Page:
495. Trabelsi, M.; Guermazi, F.; Zeghal, N. Effect of fluoride on thyroid function and cerebellar development in mice. Fluoride 2001, 34, 165–173. [Google Scholar]
  496. Bouaziz, H.; Ammar, E.; Ghorbel, H.; Ketata, S.; Jamoussi, K.; Ayadi, F.; Guermazi, F.; Zeghal, N. Effect of fluoride ingested by lactating mice on the thyroid function and bone maturation of their suckling pups. Fluoride 2004, 37, 133–142. [Google Scholar]
  497. Bouaziz, H.; Soussia, L.; Guermazi, F.; Zeghal, N. Fluoride-induced thyroid proliferative changes and their reversal in female mice and their pups. Fluoride 2005, 38, 185–192. [Google Scholar]
  498. Sun, Z.; Zhang, Y.; Xue, X.; Niu, R.; Wang, J. Maternal fluoride exposure during gestation and lactation decreased learning and memory ability, and glutamate receptor mRNA expressions of mouse pups. Hum. Exp. Toxicol. 2018, 37, 87–93. [Google Scholar] [CrossRef]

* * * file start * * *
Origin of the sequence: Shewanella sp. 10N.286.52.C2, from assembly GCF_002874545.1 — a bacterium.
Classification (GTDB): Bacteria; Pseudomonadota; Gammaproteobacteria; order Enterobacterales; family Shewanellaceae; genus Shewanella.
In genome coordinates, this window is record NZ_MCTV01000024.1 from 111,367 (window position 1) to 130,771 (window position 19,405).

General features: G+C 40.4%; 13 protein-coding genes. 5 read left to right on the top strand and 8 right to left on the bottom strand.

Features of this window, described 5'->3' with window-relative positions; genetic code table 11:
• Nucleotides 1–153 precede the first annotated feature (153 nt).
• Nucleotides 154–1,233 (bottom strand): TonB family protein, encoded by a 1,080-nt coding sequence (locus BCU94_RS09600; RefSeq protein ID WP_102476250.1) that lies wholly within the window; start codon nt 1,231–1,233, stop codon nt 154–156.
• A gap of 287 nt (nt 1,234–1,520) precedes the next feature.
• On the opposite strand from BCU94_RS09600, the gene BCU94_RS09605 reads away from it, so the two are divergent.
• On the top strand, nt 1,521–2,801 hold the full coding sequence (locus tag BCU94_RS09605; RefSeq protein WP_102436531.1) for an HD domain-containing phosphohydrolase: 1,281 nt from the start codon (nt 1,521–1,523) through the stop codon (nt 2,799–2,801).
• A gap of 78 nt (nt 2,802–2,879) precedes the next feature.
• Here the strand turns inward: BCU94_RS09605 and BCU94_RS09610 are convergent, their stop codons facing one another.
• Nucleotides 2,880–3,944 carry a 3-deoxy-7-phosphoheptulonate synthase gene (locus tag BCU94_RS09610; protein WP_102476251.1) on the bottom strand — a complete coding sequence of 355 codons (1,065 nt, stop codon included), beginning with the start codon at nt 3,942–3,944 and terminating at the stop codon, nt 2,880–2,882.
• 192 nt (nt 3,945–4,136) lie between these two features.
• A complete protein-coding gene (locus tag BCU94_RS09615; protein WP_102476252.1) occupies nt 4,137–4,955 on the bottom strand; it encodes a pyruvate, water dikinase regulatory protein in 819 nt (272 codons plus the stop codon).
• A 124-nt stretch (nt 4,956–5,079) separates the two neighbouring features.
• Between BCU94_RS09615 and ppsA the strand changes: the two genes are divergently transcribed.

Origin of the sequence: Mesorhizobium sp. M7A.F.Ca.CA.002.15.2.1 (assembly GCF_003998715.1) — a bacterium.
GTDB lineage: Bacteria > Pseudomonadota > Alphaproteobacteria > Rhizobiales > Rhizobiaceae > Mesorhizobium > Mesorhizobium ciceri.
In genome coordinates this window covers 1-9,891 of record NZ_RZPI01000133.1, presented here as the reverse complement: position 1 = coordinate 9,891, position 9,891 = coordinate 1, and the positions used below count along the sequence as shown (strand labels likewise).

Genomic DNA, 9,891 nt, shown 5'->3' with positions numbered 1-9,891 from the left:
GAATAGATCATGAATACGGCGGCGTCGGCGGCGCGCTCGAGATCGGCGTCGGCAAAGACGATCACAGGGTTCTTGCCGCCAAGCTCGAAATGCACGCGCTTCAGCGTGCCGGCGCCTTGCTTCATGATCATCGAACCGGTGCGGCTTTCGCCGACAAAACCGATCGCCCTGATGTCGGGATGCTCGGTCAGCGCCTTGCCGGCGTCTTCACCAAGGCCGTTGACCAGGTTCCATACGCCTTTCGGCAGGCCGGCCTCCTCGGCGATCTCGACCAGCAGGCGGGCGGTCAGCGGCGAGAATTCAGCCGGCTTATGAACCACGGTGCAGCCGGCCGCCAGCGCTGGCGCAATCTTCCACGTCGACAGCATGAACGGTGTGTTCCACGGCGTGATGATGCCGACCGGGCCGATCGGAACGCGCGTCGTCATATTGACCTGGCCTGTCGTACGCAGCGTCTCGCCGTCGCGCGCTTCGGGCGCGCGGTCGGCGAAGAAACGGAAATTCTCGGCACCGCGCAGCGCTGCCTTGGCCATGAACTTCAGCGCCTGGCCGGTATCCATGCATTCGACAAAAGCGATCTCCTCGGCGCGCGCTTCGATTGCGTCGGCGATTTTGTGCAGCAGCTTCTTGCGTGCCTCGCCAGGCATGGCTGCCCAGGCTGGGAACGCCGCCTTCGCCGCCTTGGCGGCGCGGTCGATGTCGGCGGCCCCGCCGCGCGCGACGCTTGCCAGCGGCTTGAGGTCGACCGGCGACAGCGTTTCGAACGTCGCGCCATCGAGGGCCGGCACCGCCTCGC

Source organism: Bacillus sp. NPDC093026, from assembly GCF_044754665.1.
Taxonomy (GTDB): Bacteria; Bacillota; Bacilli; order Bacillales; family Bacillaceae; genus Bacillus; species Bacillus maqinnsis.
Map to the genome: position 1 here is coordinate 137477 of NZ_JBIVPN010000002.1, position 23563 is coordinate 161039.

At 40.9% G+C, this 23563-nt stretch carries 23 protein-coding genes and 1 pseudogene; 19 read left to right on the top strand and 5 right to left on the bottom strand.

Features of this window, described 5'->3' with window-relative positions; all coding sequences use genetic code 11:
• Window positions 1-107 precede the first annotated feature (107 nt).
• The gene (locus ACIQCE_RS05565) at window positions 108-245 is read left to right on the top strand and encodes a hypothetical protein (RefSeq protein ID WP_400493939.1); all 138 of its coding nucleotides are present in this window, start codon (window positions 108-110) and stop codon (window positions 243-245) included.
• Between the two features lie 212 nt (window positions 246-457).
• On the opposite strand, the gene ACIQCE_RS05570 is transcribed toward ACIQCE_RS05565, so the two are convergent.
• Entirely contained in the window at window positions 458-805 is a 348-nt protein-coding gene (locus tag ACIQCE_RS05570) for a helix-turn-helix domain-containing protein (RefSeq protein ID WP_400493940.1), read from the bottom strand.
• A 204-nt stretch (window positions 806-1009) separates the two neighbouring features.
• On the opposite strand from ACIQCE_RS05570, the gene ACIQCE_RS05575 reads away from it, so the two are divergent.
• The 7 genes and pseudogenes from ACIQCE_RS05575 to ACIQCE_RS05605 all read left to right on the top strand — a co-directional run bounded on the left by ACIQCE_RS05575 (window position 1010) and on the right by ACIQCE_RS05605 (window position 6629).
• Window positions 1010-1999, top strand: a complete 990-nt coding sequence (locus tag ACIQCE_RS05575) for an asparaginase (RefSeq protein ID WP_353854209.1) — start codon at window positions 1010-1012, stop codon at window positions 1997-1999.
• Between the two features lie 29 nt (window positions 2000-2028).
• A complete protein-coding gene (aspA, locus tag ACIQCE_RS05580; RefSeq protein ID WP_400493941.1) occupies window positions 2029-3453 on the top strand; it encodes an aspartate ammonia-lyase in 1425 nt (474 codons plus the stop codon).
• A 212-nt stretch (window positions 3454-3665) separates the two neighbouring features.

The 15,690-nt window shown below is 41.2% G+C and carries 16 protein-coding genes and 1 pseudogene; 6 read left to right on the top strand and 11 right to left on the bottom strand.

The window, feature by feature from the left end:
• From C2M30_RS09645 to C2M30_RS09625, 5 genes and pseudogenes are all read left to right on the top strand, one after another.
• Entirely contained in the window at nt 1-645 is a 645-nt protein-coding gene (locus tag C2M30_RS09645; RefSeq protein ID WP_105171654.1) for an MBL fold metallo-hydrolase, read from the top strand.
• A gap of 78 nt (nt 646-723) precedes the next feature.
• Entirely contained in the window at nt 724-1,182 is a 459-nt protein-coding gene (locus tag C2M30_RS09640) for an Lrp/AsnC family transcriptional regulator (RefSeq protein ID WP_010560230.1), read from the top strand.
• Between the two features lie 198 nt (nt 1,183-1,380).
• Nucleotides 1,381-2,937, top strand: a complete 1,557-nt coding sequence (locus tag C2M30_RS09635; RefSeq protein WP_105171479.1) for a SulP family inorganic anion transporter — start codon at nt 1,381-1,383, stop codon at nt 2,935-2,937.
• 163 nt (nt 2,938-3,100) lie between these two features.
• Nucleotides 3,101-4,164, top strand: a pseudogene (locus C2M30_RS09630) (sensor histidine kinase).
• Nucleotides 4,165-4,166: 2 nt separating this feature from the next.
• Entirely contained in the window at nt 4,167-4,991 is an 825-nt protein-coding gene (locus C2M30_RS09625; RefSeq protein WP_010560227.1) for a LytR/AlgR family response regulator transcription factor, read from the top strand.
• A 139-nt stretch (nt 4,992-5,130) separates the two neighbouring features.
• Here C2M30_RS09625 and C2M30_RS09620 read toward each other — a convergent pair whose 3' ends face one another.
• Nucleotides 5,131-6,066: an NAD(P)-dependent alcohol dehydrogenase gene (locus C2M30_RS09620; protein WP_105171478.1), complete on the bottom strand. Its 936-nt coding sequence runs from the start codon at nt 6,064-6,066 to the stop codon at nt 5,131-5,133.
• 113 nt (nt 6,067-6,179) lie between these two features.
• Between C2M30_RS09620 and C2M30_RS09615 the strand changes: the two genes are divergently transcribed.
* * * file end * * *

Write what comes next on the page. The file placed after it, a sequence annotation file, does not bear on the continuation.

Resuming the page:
499. Blaylock, R.L. Excitotoxicity: A possible central mechanism in fluoride neurotoxicity. Fluoride 2004, 37, 301–314. [Google Scholar]
  500. Dong, Y.T.; Wang, Y.; Wei, N.; Zhang, Q.F.; Guan, Z.Z. Deficit in learning and memory of rats with chronic fluorosis correlates with the decreased expressions of M1 and M3 muscarinic acetylcholine receptors. Arch. Toxicol. 2015, 89, 1981–1991. [Google Scholar] [CrossRef]
  501. Dong, Y.T.; Wei, N.; Qi, A.L.; Liu, X.H.; Chen, D.; Zeng, A.A.; Guan, Z.Z. Attenuating effect of Vitamin E on the deficit of learning and memory of rats with chronic fluorosis: The mechanism may involve Muscarinic Acetylcholine Receptors. Fluoride 2017, 50, 354–364. [Google Scholar]